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Thomson Reuters

Accelerate to differentiate

Image Credit: REUTERS/Kim Hong-Ji

The effective use of cutting-edge technology will be a key differentiator between law firms who weather business impact of COVID-19 unscathed and those who do not.

“Most lawyers engage with a wide variety of technology in their working lives but poor tech skills can slow lawyers down in completing their chargeable work which presents a competitive challenge to the law firm and pressure to write off time or offer discounts”, says Kirsten Maslen, Director of Market Development, Thomson Reuters.

A lack of focus on developing these tech skills “also means they could be missing out on insights that are increasingly only available through these tools. For example, tools that enable them to extract insights from data that spending hours wading through documents is difficult to get to and not cost efficient for them to do”.

Technology drives much of a lawyer’s skills training necessary to ensure their practice remains productive and profitable.

Legal professionals need an increasingly broad depth of training and business development skills to maximise their fee-earning potential. It is a challenge: they have billable targets to achieve but to meet them, they need dedicated time for productive non-billable work such as effective client management, current awareness and billing.

Sound investment 

It is crucial for firms to understand the value of investing time in internal training and upskilling of fee earners. This starts with robust skills training in technology which underpins most other areas of the business of law. As Clive Thomas, Managing Partner at South Wales solicitors Watkins & Gunn says, tech skills will be “hugely important going forwards” and points out that we are behind the curve as a sector.

Neil Lloyd, Managing Director at West Midlands law firm, FBC Manby Bowdler LLP, says the firms’ fee earners understand that to charge for their time, they must add value to clients. For example, he says the firm will continue to train staff in pricing techniques. “Price is what our clients pay”, Lloyd says. “Value is what we deliver and needs to be clearly understood by all.”

Lloyd adds: “Upskilling all of our team is as important as ever because I suspect competition for work will increase as like-sized competitors increase their marketing, and larger competitors reduce their prices to capture clients to cover their fixed cost base.”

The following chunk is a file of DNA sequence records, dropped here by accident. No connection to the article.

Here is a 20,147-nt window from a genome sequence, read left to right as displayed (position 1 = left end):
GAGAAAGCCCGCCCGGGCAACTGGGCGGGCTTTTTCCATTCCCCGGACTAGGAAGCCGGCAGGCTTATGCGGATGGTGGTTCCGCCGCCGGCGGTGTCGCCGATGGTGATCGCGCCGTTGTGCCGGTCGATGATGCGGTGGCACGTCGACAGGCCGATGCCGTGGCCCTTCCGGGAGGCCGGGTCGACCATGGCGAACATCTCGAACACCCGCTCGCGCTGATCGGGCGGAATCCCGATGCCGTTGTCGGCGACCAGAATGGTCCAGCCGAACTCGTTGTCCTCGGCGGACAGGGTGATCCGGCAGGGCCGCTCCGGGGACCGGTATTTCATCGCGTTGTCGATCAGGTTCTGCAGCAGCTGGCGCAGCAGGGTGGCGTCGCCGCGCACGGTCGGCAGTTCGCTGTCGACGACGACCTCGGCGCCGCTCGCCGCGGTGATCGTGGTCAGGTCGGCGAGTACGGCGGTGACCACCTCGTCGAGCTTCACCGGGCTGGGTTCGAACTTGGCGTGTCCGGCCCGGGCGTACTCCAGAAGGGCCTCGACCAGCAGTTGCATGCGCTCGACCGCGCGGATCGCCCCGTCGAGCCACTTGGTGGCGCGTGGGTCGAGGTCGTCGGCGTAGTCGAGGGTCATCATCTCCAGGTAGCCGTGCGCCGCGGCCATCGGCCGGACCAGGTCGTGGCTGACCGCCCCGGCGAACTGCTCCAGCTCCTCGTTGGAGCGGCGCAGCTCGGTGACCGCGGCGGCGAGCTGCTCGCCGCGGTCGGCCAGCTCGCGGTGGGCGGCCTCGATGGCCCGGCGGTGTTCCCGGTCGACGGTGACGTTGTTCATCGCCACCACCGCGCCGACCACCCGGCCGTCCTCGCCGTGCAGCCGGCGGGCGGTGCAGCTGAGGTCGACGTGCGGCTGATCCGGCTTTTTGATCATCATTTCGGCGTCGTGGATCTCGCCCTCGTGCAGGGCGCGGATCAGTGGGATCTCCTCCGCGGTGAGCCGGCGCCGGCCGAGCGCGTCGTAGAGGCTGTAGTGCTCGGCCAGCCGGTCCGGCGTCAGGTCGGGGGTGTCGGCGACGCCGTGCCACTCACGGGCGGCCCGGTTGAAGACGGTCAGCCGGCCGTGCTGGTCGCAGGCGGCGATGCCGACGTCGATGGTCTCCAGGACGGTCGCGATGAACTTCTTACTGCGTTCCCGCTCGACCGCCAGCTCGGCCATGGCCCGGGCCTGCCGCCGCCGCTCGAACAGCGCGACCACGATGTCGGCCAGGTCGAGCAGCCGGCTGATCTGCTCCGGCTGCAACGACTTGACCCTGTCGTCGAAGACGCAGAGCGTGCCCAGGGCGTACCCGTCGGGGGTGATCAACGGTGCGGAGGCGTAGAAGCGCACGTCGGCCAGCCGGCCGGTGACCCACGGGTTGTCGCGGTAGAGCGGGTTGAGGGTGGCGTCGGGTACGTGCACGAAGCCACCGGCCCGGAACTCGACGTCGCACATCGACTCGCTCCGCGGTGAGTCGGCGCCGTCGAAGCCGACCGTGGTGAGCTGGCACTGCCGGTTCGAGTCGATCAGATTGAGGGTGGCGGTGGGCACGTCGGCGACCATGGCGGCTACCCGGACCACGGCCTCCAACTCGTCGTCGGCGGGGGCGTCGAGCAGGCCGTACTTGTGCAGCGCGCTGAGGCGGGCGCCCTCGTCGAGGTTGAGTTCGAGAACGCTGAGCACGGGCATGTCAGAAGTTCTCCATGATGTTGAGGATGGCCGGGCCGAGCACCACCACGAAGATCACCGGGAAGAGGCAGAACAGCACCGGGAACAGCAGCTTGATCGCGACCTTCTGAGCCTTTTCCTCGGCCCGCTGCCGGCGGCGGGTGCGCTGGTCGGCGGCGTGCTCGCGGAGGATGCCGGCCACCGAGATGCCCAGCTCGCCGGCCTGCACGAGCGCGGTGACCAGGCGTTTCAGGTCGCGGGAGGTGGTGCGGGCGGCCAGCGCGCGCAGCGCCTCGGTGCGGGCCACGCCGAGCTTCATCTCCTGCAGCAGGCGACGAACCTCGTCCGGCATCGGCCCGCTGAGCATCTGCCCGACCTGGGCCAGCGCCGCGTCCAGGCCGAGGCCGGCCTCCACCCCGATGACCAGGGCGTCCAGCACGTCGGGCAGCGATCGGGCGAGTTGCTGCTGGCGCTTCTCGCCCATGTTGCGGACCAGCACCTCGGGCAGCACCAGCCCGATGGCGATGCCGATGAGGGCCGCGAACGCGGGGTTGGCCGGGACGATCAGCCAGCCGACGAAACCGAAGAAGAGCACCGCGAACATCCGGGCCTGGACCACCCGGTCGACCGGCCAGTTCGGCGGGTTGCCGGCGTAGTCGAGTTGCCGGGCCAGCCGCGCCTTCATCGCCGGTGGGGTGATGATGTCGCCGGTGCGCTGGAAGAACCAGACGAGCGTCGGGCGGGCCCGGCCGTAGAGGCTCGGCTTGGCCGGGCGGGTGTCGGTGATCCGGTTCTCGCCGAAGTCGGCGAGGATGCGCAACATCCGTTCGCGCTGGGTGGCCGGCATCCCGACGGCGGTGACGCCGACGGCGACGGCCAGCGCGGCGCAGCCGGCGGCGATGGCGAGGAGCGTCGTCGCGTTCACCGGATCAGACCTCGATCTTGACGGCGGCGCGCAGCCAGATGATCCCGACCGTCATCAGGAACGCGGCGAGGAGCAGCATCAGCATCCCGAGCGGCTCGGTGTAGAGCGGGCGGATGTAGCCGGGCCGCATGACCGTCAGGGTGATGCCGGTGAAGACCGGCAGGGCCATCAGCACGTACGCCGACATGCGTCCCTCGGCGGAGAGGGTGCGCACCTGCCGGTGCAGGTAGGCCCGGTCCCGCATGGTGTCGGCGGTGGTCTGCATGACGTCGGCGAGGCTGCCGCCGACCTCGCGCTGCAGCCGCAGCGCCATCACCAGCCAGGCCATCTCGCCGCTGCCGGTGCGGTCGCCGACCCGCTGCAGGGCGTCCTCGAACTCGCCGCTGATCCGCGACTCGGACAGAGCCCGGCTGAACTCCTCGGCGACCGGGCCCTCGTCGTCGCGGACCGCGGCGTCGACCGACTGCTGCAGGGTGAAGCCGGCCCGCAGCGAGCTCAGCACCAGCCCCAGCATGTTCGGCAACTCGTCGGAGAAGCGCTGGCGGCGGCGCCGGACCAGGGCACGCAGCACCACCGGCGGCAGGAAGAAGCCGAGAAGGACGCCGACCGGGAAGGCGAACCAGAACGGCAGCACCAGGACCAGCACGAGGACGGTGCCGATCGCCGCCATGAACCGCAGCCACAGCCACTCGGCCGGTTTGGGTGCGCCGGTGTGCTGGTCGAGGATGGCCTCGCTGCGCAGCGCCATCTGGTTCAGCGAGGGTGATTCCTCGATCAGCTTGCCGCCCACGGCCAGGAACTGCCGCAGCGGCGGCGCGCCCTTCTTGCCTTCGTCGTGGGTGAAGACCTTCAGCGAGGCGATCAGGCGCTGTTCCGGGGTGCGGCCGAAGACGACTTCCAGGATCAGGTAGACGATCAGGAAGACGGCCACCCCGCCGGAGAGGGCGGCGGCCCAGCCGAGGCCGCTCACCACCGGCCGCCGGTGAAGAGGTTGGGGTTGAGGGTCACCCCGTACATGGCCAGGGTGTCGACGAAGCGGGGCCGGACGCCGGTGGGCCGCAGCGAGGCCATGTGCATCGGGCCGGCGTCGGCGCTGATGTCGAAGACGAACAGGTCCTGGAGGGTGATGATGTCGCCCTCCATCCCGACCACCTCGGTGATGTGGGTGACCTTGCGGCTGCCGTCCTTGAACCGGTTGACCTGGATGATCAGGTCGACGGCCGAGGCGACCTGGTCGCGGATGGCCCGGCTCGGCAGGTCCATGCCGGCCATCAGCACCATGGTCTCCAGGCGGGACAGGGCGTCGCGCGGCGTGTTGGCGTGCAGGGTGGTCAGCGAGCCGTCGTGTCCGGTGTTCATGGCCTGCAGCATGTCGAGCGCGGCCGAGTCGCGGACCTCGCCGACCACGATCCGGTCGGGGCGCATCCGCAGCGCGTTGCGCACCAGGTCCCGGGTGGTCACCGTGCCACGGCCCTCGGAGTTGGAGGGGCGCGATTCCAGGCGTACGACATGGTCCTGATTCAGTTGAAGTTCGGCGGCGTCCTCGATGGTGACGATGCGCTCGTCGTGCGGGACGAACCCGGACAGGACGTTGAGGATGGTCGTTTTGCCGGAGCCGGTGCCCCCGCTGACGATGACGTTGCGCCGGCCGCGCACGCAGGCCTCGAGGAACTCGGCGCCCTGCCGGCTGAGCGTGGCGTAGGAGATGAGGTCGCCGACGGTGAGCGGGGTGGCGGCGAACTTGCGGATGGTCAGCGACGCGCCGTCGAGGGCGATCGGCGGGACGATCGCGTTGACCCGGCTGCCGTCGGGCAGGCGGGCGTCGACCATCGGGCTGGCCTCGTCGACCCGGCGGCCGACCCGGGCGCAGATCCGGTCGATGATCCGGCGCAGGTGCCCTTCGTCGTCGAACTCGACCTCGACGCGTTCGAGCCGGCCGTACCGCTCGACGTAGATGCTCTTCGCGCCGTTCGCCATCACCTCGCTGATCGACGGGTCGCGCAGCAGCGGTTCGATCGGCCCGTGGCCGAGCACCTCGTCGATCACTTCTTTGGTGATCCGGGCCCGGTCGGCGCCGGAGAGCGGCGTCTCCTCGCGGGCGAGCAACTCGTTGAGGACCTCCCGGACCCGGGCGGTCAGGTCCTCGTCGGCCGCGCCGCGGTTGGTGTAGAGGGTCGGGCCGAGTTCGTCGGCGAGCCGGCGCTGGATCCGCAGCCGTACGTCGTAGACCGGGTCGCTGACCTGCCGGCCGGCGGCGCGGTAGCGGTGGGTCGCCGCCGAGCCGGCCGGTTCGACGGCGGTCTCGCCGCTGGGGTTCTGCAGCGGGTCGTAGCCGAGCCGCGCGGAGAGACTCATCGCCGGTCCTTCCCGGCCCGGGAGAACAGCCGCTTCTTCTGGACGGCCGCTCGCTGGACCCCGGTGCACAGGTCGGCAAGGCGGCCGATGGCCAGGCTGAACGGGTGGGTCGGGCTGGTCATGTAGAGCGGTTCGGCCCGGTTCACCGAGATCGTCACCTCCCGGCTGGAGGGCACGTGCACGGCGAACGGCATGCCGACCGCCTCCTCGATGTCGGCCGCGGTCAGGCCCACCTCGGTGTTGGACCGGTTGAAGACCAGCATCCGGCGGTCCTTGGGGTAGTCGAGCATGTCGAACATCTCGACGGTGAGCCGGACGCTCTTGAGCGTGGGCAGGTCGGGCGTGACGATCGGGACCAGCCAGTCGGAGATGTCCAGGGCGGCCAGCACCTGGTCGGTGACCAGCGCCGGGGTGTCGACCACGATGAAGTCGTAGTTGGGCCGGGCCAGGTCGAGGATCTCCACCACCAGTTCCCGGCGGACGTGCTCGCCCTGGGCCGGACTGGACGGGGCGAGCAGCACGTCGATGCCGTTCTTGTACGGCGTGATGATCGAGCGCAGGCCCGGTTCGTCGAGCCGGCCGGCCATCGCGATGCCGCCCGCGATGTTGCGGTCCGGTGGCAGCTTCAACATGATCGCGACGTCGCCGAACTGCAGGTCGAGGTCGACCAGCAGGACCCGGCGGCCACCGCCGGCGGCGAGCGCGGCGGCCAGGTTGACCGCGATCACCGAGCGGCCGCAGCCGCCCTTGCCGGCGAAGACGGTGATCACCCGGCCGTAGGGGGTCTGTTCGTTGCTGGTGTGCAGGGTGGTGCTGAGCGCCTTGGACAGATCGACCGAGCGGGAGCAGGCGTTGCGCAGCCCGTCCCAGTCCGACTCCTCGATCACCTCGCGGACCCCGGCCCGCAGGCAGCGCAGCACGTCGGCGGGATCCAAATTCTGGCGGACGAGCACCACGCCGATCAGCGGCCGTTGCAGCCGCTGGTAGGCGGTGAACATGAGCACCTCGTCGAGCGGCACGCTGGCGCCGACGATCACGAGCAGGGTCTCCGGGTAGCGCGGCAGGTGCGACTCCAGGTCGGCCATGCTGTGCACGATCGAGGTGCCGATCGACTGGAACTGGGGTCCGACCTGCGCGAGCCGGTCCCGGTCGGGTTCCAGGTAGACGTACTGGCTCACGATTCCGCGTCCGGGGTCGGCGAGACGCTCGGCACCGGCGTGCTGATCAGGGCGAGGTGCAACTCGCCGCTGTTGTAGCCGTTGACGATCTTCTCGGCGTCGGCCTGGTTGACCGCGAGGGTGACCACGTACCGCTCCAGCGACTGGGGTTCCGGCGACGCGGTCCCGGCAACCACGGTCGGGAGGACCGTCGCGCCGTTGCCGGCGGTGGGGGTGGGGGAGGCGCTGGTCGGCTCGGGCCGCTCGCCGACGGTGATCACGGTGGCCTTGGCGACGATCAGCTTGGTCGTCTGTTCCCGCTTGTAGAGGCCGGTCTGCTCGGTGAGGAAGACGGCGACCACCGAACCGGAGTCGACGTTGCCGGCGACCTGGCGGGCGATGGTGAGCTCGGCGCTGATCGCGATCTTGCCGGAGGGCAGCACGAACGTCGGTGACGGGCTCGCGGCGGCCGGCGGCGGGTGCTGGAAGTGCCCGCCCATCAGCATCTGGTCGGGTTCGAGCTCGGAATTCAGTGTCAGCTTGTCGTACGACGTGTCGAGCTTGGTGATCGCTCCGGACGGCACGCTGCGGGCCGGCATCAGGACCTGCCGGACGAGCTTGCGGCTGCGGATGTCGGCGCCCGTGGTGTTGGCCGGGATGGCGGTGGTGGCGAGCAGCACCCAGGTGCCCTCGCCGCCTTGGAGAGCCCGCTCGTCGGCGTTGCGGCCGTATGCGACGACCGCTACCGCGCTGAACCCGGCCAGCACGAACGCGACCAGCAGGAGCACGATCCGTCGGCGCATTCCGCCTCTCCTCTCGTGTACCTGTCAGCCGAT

Paul Jonson, Senior Partner at Pannone Corporate, says this is “an absolutely key responsibility of the management team”, particularly with the current pressure on law firms. He adds: “Clients will remember the support and engagement, or lack of it, that they received from their law firms during this time”.

Alisa Willows, Managing Partner at Wolferstans, says that as the firm rolls out more tech solutions, automating parts of the process, “it is key to keep the client at the heart of digital”. Are we providing solutions to problems that clients actually had?  Do we understand the value of those solutions as we move away from billable hours?” The firm’s intention is, she says, that time in the office will be focused on teams and training to provide the support needed to understand this and develop the skills required.


Should the necessity for upskill training filter through to recruitment and staff structures, possibly reverting to multi-disciplinary lawyers? Clive Thomas comments: “A multi-disciplinary lawyer, who possesses a wide range of skills that can contribute to the process of innovating processes as well as simply delivering advice, would be an ideal hire as we come out of the pandemic.” But as to whether they exist yet, he says the profession needs “legal educators to collaborate with law firms to understand the needs of a rapidly evolving sector”.

Yet FBC Manby Bowdler already had agile teams, says Lloyd. The firm now has 24 teams across multi disciplines which have been sat for two to three years, placed “strategically in its buildings to ensure we maximise the collaboration / client service”.

“That way”, explains Lloyd, “we have seen far more client referrals from one type of matter to another”.

Ashtons Legal CEO Edward O’Rourke says firms are already evolving and the proportion of non-legally qualified staff to legally qualified ones is increasing at his firm on an annual basis.  “The real challenge is to maintain this investment in what more traditionalists may term ‘fee burning’ resources at a time when margins are being eroded”, O’Rourke warns.

Willows says productivity demands that teams understand the importance of process improvement and the full capability of what the data and software can do for them.

Is this too much of a tall order for small to mid-sized firms? “In a firm like ours, dealing largely with private individuals and as a high street practice”, says Willows. “They need to get back to the day job of supporting their clients and team members whilst we drive those improvements centrally, with their early input, to ensure processes are standardised across the firm where possible.”

It’s not, she says, a recruitment issue—but a training and development one which was in play before the current challenges.

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